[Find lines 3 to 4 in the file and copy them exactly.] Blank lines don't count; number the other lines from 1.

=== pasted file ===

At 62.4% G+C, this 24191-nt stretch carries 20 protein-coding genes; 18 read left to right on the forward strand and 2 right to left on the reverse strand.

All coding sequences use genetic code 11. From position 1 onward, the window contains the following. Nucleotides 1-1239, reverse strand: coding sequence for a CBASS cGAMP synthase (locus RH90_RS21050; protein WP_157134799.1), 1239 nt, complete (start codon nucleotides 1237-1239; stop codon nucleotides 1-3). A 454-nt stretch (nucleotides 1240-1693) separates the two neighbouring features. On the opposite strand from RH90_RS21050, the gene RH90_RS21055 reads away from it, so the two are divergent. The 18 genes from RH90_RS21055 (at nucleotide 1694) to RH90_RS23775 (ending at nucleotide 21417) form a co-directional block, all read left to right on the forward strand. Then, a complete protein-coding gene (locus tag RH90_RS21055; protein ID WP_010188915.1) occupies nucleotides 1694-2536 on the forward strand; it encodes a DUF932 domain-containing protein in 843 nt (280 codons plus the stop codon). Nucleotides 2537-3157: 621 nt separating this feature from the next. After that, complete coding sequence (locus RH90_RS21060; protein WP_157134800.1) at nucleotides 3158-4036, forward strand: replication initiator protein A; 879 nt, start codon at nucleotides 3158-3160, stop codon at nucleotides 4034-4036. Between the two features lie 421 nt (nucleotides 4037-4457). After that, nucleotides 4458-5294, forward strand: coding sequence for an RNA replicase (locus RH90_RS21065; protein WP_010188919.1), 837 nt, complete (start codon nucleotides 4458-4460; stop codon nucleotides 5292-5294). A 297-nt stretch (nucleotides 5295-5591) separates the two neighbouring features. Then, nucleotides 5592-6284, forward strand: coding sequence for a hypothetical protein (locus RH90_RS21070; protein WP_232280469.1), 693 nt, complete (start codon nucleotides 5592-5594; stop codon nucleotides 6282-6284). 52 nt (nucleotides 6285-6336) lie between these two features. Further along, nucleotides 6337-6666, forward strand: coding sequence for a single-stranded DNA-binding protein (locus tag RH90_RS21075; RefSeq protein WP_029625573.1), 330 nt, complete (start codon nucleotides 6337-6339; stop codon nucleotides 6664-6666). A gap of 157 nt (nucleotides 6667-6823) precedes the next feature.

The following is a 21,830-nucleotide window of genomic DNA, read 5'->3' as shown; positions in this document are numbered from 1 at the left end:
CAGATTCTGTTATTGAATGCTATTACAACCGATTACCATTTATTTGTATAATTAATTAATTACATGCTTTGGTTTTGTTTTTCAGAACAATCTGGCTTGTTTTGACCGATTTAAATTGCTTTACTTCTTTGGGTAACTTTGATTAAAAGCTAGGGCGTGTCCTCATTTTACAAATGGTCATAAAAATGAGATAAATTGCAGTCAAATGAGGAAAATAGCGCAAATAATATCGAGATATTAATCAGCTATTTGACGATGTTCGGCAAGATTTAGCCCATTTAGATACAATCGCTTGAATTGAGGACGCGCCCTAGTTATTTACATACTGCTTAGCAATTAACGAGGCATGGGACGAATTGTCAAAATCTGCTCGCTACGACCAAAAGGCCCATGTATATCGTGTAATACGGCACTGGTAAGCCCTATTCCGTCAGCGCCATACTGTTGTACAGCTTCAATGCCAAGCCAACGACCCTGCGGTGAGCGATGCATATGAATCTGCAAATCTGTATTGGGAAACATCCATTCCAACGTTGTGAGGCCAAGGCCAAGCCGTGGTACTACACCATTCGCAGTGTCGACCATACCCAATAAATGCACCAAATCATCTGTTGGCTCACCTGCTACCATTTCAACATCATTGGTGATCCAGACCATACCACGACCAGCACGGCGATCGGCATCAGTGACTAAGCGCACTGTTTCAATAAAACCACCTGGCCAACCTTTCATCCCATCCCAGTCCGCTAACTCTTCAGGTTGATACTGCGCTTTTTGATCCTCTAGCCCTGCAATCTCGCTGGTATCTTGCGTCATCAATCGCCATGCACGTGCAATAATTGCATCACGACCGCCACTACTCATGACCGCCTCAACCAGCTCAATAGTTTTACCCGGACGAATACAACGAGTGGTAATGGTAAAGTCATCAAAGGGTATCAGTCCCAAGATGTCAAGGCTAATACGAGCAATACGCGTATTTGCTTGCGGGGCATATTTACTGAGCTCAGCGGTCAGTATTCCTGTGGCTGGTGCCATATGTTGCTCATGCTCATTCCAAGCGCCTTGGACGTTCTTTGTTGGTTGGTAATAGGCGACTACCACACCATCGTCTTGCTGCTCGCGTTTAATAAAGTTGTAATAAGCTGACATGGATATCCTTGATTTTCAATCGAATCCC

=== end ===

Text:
The following is a 21,830-nucleotide window of genomic DNA, read 5'->3' as shown; positions in this document are numbered from 1 at the left end:
CAGATTCTGTTATTGAATGCTATTACAACCGATTACCATTTATTTGTATAATTAATTAATTACATGCTTTGGTTTTGTTTTTCAGAACAATCTGGCTTGTTTTGACCGATTTAAATTGCTTTACTTCTTTGGGTAACTTTGATTAAAAGCTAGGGCGTGTCCTCATTTTACAAATGGTCATAAAAATGAGATAAATTGCAGTCAAATGAGGAAAATAGCGCAAATAATATCGAGATATTAATCAGCTATTTGACGATGTTCGGCAAGATTTAGCCCATTTAGATACAATCGCTTGAATTGAGGACGCGCCCTAGTTATTTACATACTGCTTAGCAATTAACGAGGCATGGGACGAATTGTCAAAATCTGCTCGCTACGACCAAAAGGCCCATGTATATCGTGTAATACGGCACTGGTAAGCCCTATTCCGTCAGCGCCATACTGTTGTACAGCTTCAATGCCAAGCCAACGACCCTGCGGTGAGCGATGCATATGAATCTGCAAATCTGTATTGGGAAACATCCATTCCAACGTTGTGAGGCCAAGGCCAAGCCGTGGTACTACACCATTCGCAGTGTCGACCATACCCAATAAATGCACCAAATCATCTGTTGGCTCACCTGCTACCATTTCAACATCATTGGTGATCCAGACCATACCACGACCAGCACGGCGATCGGCATCAGTGACTAAGCGCACTGTTTCAATAAAACCACCTGGCCAACCTTTCATCCCATCCCAGTCCGCTAACTCTTCAGGTTGATACTGCGCTTTTTGATCCTCTAGCCCTGCAATCTCGCTGGTATCTTGCGTCATCAATCGCCATGCACGTGCAATAATTGCATCACGACCGCCACTACTCATGACCGCCTCAACCAGCTCAATAGTTTTACCCGGACGAATACAACGAGTGGTAATGGTAAAGTCATCAAAGGGTATCAGTCCCAAGATGTCAAGGCTAATACGAGCAATACGCGTATTTGCTTGCGGGGCATATTTACTGAGCTCAGCGGTCAGTATTCCTGTGGCTGGTGCCATATGTTGCTCATGCTCATTCCAAGCGCCTTGGACGTTCTTTGTTGGTTGGTAATAGGCGACTACCACACCATCGTCTTGCTGCTCGCGTTTAATAAAGTTGTAATAAGCTGACATGGATATCCTTGATTTTCAATCGAATCCC